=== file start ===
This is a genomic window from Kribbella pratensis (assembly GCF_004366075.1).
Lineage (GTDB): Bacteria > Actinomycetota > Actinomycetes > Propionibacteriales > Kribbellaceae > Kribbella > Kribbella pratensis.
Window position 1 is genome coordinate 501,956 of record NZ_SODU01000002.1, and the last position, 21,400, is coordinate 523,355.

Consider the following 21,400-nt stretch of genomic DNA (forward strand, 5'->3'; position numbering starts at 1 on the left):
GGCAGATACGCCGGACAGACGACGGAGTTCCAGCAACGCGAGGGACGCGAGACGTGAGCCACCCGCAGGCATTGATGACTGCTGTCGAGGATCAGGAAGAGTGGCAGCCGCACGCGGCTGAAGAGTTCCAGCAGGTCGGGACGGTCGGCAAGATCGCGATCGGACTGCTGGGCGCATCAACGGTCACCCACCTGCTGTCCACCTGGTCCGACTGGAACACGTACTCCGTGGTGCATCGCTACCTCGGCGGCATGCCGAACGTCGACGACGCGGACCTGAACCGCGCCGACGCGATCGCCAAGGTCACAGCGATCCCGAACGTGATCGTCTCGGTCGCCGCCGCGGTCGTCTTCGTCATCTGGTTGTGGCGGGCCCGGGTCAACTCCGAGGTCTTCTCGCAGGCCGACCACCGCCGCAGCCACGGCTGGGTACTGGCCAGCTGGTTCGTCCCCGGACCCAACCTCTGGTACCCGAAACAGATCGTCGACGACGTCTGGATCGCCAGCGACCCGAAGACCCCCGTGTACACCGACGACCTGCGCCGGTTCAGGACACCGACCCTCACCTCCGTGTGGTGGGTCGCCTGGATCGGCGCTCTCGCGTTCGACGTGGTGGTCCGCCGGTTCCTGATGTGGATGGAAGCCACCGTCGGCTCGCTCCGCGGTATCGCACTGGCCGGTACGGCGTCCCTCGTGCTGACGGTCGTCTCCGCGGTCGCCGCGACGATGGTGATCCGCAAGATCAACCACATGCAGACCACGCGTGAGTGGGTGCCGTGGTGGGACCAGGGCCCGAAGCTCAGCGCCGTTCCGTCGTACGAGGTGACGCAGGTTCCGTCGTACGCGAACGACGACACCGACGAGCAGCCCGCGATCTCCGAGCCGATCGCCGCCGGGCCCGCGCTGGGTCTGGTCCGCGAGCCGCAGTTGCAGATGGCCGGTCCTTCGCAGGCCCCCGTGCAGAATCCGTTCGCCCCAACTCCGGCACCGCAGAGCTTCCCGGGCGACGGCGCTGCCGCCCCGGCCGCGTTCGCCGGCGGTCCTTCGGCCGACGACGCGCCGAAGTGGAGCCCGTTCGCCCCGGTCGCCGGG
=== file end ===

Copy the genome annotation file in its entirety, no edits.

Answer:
This is a genomic window from Kribbella pratensis (assembly GCF_004366075.1).
Lineage (GTDB): Bacteria > Actinomycetota > Actinomycetes > Propionibacteriales > Kribbellaceae > Kribbella > Kribbella pratensis.
Window position 1 is genome coordinate 501,956 of record NZ_SODU01000002.1, and the last position, 21,400, is coordinate 523,355.

Consider the following 21,400-nt stretch of genomic DNA (forward strand, 5'->3'; position numbering starts at 1 on the left):
GGCAGATACGCCGGACAGACGACGGAGTTCCAGCAACGCGAGGGACGCGAGACGTGAGCCACCCGCAGGCATTGATGACTGCTGTCGAGGATCAGGAAGAGTGGCAGCCGCACGCGGCTGAAGAGTTCCAGCAGGTCGGGACGGTCGGCAAGATCGCGATCGGACTGCTGGGCGCATCAACGGTCACCCACCTGCTGTCCACCTGGTCCGACTGGAACACGTACTCCGTGGTGCATCGCTACCTCGGCGGCATGCCGAACGTCGACGACGCGGACCTGAACCGCGCCGACGCGATCGCCAAGGTCACAGCGATCCCGAACGTGATCGTCTCGGTCGCCGCCGCGGTCGTCTTCGTCATCTGGTTGTGGCGGGCCCGGGTCAACTCCGAGGTCTTCTCGCAGGCCGACCACCGCCGCAGCCACGGCTGGGTACTGGCCAGCTGGTTCGTCCCCGGACCCAACCTCTGGTACCCGAAACAGATCGTCGACGACGTCTGGATCGCCAGCGACCCGAAGACCCCCGTGTACACCGACGACCTGCGCCGGTTCAGGACACCGACCCTCACCTCCGTGTGGTGGGTCGCCTGGATCGGCGCTCTCGCGTTCGACGTGGTGGTCCGCCGGTTCCTGATGTGGATGGAAGCCACCGTCGGCTCGCTCCGCGGTATCGCACTGGCCGGTACGGCGTCCCTCGTGCTGACGGTCGTCTCCGCGGTCGCCGCGACGATGGTGATCCGCAAGATCAACCACATGCAGACCACGCGTGAGTGGGTGCCGTGGTGGGACCAGGGCCCGAAGCTCAGCGCCGTTCCGTCGTACGAGGTGACGCAGGTTCCGTCGTACGCGAACGACGACACCGACGAGCAGCCCGCGATCTCCGAGCCGATCGCCGCCGGGCCCGCGCTGGGTCTGGTCCGCGAGCCGCAGTTGCAGATGGCCGGTCCTTCGCAGGCCCCCGTGCAGAATCCGTTCGCCCCAACTCCGGCACCGCAGAGCTTCCCGGGCGACGGCGCTGCCGCCCCGGCCGCGTTCGCCGGCGGTCCTTCGGCCGACGACGCGCCGAAGTGGAGCCCGTTCGCCCCGGTCGCCGGG